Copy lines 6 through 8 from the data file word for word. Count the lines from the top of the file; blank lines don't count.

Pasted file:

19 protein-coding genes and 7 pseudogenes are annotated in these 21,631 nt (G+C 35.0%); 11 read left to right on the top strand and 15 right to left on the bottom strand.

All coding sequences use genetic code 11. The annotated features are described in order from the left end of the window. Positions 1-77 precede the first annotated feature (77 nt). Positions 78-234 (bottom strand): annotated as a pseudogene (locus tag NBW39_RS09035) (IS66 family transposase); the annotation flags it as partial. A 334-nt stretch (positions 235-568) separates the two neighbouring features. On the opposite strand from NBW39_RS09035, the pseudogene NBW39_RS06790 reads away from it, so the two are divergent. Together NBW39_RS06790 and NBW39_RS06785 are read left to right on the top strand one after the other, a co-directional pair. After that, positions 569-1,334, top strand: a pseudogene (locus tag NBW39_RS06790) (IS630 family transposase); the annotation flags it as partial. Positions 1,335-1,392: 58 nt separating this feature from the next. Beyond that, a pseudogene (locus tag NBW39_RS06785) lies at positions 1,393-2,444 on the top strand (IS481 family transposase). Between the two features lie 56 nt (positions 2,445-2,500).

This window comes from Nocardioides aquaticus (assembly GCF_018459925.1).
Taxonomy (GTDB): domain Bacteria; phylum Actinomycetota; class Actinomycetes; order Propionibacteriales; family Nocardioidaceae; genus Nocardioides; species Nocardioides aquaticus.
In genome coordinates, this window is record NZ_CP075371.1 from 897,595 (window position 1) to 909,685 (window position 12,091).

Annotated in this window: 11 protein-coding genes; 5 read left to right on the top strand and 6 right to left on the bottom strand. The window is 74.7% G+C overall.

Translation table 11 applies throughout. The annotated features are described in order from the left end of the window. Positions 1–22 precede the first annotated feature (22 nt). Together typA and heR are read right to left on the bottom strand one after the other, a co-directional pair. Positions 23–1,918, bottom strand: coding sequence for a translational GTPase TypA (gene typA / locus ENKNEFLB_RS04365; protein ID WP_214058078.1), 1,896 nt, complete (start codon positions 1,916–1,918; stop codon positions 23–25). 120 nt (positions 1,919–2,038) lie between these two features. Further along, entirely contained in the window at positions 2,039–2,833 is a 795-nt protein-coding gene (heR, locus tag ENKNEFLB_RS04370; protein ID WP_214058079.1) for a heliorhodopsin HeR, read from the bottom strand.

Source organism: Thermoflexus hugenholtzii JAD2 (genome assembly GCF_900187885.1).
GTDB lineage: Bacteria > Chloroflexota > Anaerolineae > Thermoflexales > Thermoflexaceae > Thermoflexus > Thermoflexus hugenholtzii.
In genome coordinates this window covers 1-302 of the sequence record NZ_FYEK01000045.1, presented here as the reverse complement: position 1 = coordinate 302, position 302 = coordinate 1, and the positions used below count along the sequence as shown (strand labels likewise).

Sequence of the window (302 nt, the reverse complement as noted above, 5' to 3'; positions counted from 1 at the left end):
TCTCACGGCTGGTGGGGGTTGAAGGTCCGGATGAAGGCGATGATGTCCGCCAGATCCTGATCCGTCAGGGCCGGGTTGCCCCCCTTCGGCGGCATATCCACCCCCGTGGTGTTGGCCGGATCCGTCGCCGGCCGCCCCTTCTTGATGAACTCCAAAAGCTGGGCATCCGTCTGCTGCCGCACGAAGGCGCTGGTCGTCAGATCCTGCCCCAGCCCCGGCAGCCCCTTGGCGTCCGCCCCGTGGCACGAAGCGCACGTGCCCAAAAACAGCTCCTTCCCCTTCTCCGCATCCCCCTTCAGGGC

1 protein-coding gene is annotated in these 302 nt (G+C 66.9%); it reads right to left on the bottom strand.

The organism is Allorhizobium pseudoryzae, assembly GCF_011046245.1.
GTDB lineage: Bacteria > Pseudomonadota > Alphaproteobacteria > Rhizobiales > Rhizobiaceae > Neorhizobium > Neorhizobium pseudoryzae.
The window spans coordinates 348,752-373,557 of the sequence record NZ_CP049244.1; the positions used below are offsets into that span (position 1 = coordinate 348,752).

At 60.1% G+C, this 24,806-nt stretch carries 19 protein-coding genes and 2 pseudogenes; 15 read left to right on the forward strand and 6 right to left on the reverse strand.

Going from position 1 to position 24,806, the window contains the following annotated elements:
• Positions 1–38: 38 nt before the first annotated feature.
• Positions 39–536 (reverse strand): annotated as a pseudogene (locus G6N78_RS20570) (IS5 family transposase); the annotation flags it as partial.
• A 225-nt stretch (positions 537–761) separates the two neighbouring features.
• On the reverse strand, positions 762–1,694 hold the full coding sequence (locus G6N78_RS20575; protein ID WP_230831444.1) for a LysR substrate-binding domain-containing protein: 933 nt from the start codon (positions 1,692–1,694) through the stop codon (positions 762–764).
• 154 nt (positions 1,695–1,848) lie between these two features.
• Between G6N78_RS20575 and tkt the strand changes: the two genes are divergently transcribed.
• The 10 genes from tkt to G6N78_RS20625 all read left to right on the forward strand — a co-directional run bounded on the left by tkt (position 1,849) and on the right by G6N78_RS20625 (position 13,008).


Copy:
Annotated in this window: 11 protein-coding genes; 5 read left to right on the top strand and 6 right to left on the bottom strand. The window is 74.7% G+C overall.

Translation table 11 applies throughout. The annotated features are described in order from the left end of the window. Positions 1–22 precede the first annotated feature (22 nt). Together typA and heR are read right to left on the bottom strand one after the other, a co-directional pair. Positions 23–1,918, bottom strand: coding sequence for a translational GTPase TypA (gene typA / locus ENKNEFLB_RS04365; protein ID WP_214058078.1), 1,896 nt, complete (start codon positions 1,916–1,918; stop codon positions 23–25). 120 nt (positions 1,919–2,038) lie between these two features. Further along, entirely contained in the window at positions 2,039–2,833 is a 795-nt protein-coding gene (heR, locus tag ENKNEFLB_RS04370; protein ID WP_214058079.1) for a heliorhodopsin HeR, read from the bottom strand.

Source organism: Thermoflexus hugenholtzii JAD2 (genome assembly GCF_900187885.1).